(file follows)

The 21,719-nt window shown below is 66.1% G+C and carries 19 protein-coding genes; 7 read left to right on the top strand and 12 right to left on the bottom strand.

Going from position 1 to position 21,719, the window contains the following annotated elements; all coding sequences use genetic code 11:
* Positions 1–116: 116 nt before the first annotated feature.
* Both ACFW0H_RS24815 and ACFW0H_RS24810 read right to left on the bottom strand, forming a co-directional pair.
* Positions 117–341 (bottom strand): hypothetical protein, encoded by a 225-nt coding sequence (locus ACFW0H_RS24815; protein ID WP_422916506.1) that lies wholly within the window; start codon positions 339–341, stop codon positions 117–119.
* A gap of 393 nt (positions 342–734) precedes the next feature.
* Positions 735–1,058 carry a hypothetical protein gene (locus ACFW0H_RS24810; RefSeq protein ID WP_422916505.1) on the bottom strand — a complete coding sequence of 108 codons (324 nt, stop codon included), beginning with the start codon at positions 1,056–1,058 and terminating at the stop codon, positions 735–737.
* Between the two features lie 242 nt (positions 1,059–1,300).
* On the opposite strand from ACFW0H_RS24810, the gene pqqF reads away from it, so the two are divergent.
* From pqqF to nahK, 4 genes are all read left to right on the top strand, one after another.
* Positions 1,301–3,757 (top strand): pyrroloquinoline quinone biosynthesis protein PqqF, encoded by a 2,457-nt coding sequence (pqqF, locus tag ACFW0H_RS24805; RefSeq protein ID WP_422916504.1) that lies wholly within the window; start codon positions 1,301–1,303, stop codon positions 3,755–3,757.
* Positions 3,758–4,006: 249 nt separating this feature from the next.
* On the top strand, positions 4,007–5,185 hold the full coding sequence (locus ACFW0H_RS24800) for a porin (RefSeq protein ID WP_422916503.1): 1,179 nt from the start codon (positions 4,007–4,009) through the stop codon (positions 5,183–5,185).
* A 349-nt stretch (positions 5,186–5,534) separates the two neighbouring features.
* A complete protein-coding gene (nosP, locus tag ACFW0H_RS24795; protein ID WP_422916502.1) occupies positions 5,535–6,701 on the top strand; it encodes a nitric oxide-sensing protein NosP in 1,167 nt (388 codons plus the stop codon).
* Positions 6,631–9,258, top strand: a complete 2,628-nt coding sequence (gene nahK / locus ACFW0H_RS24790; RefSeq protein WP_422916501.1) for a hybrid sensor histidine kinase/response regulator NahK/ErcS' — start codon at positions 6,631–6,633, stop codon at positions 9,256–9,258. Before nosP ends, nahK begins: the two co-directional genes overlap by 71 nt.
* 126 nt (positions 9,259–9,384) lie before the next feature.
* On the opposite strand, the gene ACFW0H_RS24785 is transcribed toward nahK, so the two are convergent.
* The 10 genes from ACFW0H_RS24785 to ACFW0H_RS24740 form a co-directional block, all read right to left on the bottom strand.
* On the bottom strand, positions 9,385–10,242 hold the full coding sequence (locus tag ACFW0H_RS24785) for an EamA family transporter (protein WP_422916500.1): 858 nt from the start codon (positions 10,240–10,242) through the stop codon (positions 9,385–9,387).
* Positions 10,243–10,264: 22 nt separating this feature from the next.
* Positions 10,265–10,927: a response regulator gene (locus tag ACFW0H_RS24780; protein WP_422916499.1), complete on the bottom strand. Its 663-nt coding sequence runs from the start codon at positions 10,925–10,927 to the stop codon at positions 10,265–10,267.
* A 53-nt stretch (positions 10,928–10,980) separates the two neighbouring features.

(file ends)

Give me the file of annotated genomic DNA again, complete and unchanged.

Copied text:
The 21,719-nt window shown below is 66.1% G+C and carries 19 protein-coding genes; 7 read left to right on the top strand and 12 right to left on the bottom strand.

Going from position 1 to position 21,719, the window contains the following annotated elements; all coding sequences use genetic code 11:
* Positions 1–116: 116 nt before the first annotated feature.
* Both ACFW0H_RS24815 and ACFW0H_RS24810 read right to left on the bottom strand, forming a co-directional pair.
* Positions 117–341 (bottom strand): hypothetical protein, encoded by a 225-nt coding sequence (locus ACFW0H_RS24815; protein ID WP_422916506.1) that lies wholly within the window; start codon positions 339–341, stop codon positions 117–119.
* A gap of 393 nt (positions 342–734) precedes the next feature.
* Positions 735–1,058 carry a hypothetical protein gene (locus ACFW0H_RS24810; RefSeq protein ID WP_422916505.1) on the bottom strand — a complete coding sequence of 108 codons (324 nt, stop codon included), beginning with the start codon at positions 1,056–1,058 and terminating at the stop codon, positions 735–737.
* Between the two features lie 242 nt (positions 1,059–1,300).
* On the opposite strand from ACFW0H_RS24810, the gene pqqF reads away from it, so the two are divergent.
* From pqqF to nahK, 4 genes are all read left to right on the top strand, one after another.
* Positions 1,301–3,757 (top strand): pyrroloquinoline quinone biosynthesis protein PqqF, encoded by a 2,457-nt coding sequence (pqqF, locus tag ACFW0H_RS24805; RefSeq protein ID WP_422916504.1) that lies wholly within the window; start codon positions 1,301–1,303, stop codon positions 3,755–3,757.
* Positions 3,758–4,006: 249 nt separating this feature from the next.
* On the top strand, positions 4,007–5,185 hold the full coding sequence (locus ACFW0H_RS24800) for a porin (RefSeq protein ID WP_422916503.1): 1,179 nt from the start codon (positions 4,007–4,009) through the stop codon (positions 5,183–5,185).
* A 349-nt stretch (positions 5,186–5,534) separates the two neighbouring features.
* A complete protein-coding gene (nosP, locus tag ACFW0H_RS24795; protein ID WP_422916502.1) occupies positions 5,535–6,701 on the top strand; it encodes a nitric oxide-sensing protein NosP in 1,167 nt (388 codons plus the stop codon).
* Positions 6,631–9,258, top strand: a complete 2,628-nt coding sequence (gene nahK / locus ACFW0H_RS24790; RefSeq protein WP_422916501.1) for a hybrid sensor histidine kinase/response regulator NahK/ErcS' — start codon at positions 6,631–6,633, stop codon at positions 9,256–9,258. Before nosP ends, nahK begins: the two co-directional genes overlap by 71 nt.
* 126 nt (positions 9,259–9,384) lie before the next feature.
* On the opposite strand, the gene ACFW0H_RS24785 is transcribed toward nahK, so the two are convergent.
* The 10 genes from ACFW0H_RS24785 to ACFW0H_RS24740 form a co-directional block, all read right to left on the bottom strand.
* On the bottom strand, positions 9,385–10,242 hold the full coding sequence (locus tag ACFW0H_RS24785) for an EamA family transporter (protein WP_422916500.1): 858 nt from the start codon (positions 10,240–10,242) through the stop codon (positions 9,385–9,387).
* Positions 10,243–10,264: 22 nt separating this feature from the next.
* Positions 10,265–10,927: a response regulator gene (locus tag ACFW0H_RS24780; protein WP_422916499.1), complete on the bottom strand. Its 663-nt coding sequence runs from the start codon at positions 10,925–10,927 to the stop codon at positions 10,265–10,267.
* A 53-nt stretch (positions 10,928–10,980) separates the two neighbouring features.